Continuing the October 2019 tour in the Caucuses…..
Baku to Sheki, Azerbaijan
Sheki is a picturesque town situated on the Ancient Silk Road 300km north west of Baku. The town is surrounded by rolling hills and is home to fabulous Summer & Winter Palaces, an amazing caravanserai and a nearby ancient Albanian church. More of those later.
Our Trip to Sheki (Şäki)
Regular readers will know that I absolutely love an overnight train trip. How about two in 24-hours costing about a tenner each? Yes please!
The train left dead on time and of course we had no border controls to worry about this time. As is the norm we were handed a sealed plastic bag containing two sheets, a pillow case and a small towel.
As it was late, there was just time to make our single beds up, have a quick wash and set the alarms for 06.45.
We awoke in the countryside and were to arrive precisely on schedule at Sheki station. Time to take a few photos before spying the welcome sign of our taxi driver. There is something very special about having your name held up on a board in a remote setting!
Our wheels were a very ancient lada in serious need of repair. Oh well, when in Rome…..
The roads were little more than a dirt track to start with, a track with several deep potholes at that, which our driver expertly avoided. “This might be fun when we go back in the pitch black”, I thought out loud. That was for another time though.
We were waved down by a chap in full uniform just minutes after the off. Oh gosh, what misdemeanour had we committed? Not to worry, it was just a squaddie needing a lift into town.
It took us about 30-minutes to reach our hotel and at eight o’clock we were too early to check-in, but could have breakfast if we wanted to pay 15 manat each.
We decided to go into town to try and find an alternative. I don’t know what we expected, a Starbucks maybe? Unsurprisingly we didn’t find anywhere suitable, despite a thorough search.
We did find one place open, but dirty plastic tablecloths and a dusty floor were not good for the appetite. The menu pictures all indicated a greasy meaty meal anyway, so we backtracked pretty quickly.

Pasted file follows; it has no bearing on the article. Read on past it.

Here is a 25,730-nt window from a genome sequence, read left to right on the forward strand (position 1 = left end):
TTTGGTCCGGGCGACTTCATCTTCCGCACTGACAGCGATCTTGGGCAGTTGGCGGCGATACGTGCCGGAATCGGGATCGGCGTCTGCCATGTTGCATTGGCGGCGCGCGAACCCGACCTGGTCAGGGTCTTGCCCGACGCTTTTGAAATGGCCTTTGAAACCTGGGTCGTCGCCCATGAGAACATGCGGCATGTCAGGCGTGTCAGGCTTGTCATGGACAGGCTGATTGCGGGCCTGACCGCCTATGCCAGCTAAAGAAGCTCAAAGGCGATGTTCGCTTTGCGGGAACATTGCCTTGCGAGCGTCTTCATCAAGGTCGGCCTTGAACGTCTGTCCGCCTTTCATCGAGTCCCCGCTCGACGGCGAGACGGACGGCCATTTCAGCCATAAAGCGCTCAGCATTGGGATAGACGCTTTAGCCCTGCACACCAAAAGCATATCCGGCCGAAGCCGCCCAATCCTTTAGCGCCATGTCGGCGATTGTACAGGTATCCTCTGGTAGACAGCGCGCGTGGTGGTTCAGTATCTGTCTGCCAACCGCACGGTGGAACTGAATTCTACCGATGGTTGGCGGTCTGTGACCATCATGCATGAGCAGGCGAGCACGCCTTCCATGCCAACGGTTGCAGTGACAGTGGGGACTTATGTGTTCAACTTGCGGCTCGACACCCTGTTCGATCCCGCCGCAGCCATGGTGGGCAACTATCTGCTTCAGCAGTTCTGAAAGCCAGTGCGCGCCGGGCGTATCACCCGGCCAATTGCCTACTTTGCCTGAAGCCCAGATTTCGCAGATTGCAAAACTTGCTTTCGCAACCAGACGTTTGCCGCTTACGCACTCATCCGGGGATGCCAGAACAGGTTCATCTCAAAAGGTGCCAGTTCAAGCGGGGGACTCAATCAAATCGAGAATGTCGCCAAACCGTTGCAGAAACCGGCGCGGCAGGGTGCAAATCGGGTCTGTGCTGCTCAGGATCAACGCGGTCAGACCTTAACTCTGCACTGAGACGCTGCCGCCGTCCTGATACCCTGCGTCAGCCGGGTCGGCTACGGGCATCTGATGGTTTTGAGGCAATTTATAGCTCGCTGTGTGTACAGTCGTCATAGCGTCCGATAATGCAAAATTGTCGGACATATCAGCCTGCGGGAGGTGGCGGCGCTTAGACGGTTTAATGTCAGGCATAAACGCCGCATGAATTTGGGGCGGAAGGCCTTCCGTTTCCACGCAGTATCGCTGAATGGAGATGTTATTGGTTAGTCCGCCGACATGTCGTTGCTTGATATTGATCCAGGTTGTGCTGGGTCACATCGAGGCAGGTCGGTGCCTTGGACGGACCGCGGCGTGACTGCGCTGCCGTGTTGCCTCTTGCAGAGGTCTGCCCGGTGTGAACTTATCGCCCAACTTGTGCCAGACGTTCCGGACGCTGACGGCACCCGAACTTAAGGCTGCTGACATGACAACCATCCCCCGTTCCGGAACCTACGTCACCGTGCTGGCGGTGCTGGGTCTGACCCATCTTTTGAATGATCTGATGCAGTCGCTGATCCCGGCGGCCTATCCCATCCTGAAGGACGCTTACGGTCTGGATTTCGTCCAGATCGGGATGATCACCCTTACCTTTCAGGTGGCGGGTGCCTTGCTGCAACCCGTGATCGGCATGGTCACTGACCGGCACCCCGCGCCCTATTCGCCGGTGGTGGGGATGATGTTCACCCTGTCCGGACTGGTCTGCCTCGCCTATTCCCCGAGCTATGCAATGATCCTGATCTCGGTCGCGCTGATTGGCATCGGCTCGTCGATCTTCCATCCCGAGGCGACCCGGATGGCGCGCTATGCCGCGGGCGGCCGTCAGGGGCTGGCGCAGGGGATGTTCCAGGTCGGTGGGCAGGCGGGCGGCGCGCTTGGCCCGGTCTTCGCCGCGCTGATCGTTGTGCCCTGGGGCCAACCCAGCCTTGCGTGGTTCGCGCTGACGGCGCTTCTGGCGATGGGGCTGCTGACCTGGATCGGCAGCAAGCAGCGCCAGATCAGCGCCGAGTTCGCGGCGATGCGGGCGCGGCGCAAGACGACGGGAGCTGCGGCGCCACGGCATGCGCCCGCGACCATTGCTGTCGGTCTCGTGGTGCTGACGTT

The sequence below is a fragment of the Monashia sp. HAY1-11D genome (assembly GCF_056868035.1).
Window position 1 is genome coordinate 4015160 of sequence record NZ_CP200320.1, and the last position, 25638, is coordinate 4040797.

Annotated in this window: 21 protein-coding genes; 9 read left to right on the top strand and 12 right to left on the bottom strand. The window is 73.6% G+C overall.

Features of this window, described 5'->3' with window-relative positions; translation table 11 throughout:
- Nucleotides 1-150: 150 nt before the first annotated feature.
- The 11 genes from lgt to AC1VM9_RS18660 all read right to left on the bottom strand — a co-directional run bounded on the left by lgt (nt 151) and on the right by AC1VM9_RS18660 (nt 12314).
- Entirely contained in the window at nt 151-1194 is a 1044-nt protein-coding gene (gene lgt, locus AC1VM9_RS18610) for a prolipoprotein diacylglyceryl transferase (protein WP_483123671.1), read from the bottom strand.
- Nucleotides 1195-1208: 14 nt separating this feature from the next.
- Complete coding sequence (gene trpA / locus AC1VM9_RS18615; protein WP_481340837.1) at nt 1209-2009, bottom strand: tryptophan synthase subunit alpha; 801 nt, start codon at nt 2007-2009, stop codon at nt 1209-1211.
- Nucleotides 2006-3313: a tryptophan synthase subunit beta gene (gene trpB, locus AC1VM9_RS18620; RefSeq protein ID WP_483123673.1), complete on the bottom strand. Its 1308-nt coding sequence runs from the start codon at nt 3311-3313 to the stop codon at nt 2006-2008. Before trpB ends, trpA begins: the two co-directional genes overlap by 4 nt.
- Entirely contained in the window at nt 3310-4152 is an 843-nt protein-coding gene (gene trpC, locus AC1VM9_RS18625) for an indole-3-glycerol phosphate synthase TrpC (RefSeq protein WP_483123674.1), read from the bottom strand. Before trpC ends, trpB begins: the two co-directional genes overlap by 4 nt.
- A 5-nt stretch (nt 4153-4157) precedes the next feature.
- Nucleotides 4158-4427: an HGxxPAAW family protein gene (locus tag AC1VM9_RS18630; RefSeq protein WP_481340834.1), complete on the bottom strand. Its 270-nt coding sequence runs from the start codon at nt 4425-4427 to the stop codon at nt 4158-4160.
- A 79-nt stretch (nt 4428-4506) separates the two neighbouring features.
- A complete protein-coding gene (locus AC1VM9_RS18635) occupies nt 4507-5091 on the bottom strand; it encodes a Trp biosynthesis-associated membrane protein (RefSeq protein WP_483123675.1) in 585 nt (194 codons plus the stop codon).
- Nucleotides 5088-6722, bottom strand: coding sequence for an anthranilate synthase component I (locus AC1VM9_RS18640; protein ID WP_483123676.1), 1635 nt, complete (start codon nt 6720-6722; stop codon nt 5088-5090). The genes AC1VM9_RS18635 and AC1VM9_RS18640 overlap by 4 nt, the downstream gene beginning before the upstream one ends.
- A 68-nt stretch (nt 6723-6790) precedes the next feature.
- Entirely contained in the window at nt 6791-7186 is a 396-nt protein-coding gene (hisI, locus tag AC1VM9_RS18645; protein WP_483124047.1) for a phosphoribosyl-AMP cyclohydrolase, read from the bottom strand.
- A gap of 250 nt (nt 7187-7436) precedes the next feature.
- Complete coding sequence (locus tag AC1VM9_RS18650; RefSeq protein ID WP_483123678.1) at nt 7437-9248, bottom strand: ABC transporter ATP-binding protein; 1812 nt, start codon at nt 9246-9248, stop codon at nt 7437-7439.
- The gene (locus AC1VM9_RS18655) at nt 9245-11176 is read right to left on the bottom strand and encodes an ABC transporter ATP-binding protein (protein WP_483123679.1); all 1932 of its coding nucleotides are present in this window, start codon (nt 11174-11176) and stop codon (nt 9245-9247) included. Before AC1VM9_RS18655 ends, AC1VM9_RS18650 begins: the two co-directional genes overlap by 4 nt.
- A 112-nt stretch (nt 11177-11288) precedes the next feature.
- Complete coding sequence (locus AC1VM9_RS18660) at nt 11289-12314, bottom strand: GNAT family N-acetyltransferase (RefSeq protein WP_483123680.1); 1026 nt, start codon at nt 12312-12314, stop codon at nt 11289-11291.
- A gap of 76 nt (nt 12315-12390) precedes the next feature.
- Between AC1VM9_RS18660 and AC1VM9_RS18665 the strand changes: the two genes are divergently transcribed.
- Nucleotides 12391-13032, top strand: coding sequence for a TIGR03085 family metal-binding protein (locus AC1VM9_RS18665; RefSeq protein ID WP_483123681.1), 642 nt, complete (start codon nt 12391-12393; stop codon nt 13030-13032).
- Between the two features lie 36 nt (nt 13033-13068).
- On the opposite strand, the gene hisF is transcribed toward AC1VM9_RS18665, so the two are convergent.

We were soon eating humble pie at our hotel, together with a pretty fine breakfast containing home made jams, several gorgeous cheeses and scrambled egg. We lingered for two hours, drinking coffee and speaking to the restaurant manager, a very personable chap who had the dream of opening an Azeri restaurant in Europe or the US.
Our cunning plan paid off and we were able to check in around 11. A shower and change of clothes, bliss!
Sheki is a delightful small town on the Silk Route surrounded by hills with a stream running through it. Its speciality is sweet shops with a dozen or so lining both sides of the laid back street that was the thoroughfare towards Sheki’s sights. Sweets and barbers I should say as there seemed to be more than a fair share of those. Sheki residents clearly had a sweet tooth and a desire to be well groomed at all times.
We were soon followed by a very friendly stray dog who was to wait for us wherever we went, waiting outside until our visits were over. She was well rewarded for her company with some dog food we purchased along the way.
Sheki Winter Palace
Sheki Khans’ Winter Palace was built in 1762 by Huseyn khan and sits in a secluded garden off the main drag.
We had the place to ourselves, aside from the chain-smoking guide who paced up and down outside.
The palace windows are amazing examples of the ancient art of ‘shebeke’ – wooden lattices filled with stained glass and put together without glue or nails.